Old Entries from ult's walkabout
emerging from baggage claim through a gauntlet of Indians bearing signs, faces uncountable dark eyes bright teeth senses heightened James's face Tashi Delek Rabten, Tashi Delek James our taxi driver is taking a nap I'm back in Delhi! I sit in front where I normally drive this is a good intro to India as we straddle lanes diving between Tata trucks and auto-rickshaws I look idly at my seatbelt, or rather the frayed strap buckleless hanging uselessly from the frame No problem the turbaned driver reassures me.
far from axhausted I ask James questions the answers spill out as if he'd talked to no-one in years his McLeod projects, his McLeod people, computers and Tibetans, teaching, learning how to teach, how to give space for learning. I tell my stories too about learning how not to travel, sharing seeds of ideas about manifesting dreams, developing relationships, attitudes and politics we understand each other too well. Rabten falls out, perhaps his English doesn't go that fast, but most native speakers I know would glaze over anyway at these topics the hotel room is decadent by my previous standards marble floor television phone clean sheets ten dollars a night five times what I'd have paid for a grimy hole in Pahar Ganj but now I'm living large on holiday in India with a return ticket this time and no six dollar budget.
In the morning I breakfast with James at the TeeDee it's no dhaba Rabten meets us briefly then goes to do his laundry I've never seen him in monk robes, he stopped monk last year not easy for a Tibetan James and I go shopping I bargain my first rickshaw I'm back in India! I spend too much money on gifts, I hate when they agree to my price, it means I started too high oh well too late to recover but that was fun anyway, just like the old days only then I'd never allow myself to buy anything James is exhausted I hate that, if they would just leave me alone, let me look, and give me one price, I'd be happy.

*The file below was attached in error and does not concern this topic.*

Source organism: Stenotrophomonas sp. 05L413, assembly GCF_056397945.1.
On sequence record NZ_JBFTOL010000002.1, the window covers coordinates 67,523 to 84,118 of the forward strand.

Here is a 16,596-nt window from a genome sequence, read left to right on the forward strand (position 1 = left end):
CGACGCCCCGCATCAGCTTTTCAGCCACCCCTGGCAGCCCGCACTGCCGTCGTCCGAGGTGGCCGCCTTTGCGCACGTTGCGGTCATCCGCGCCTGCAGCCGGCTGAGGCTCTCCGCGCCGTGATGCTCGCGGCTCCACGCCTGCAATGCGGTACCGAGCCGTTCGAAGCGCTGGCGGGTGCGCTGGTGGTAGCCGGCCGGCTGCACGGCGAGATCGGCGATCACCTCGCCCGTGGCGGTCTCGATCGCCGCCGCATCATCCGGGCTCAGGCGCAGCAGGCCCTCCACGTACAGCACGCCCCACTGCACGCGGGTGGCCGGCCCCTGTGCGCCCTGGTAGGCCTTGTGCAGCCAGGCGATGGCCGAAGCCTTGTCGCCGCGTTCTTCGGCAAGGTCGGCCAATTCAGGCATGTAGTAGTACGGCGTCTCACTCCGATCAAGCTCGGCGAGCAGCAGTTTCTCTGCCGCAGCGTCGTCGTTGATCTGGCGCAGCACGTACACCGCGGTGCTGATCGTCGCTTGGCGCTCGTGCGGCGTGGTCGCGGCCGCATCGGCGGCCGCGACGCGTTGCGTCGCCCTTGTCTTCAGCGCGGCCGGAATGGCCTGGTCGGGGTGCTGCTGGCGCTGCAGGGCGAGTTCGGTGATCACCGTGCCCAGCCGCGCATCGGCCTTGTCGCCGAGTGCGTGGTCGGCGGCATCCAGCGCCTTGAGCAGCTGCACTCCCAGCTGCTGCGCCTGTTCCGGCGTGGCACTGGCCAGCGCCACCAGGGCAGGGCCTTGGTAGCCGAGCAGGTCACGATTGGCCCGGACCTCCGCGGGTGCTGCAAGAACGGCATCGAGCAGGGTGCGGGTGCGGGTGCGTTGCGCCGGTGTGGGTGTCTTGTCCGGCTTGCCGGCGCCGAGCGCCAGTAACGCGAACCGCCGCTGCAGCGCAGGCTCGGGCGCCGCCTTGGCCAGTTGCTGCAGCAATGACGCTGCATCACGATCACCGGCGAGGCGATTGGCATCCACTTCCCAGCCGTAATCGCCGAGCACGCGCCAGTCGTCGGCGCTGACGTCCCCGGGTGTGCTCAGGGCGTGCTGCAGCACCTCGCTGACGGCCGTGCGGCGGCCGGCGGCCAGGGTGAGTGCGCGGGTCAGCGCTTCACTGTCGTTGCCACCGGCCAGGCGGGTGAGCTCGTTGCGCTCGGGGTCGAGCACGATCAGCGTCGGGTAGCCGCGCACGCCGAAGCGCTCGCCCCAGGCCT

We got a prepaid teaxi back to Majnu Ka Tilla away from the hassle of real India, into the Tibetan enclave of Delhi we meet Rabten in the narrow corridors between buildings. James decides we're ordering room service Rabten's friend Lobsang joins us after for conversation we all speak good pidgin about Nepali politics China Tibet westerners each other. I show them my yoyo Lobsang attempts advanced techniques James and I talk tech late.
Predawn jet lag doesn't let me sleep through the mosquito I wake and wander the peace of the morning is worth getting up for I munch a poori as I meander.
I think I've changed more than Delhi has, I tell James. Before, I always wanted things to be different -- I wanted the poverty, the noise, the dirt, the smell to go away This time I want it to be exactly the way it is.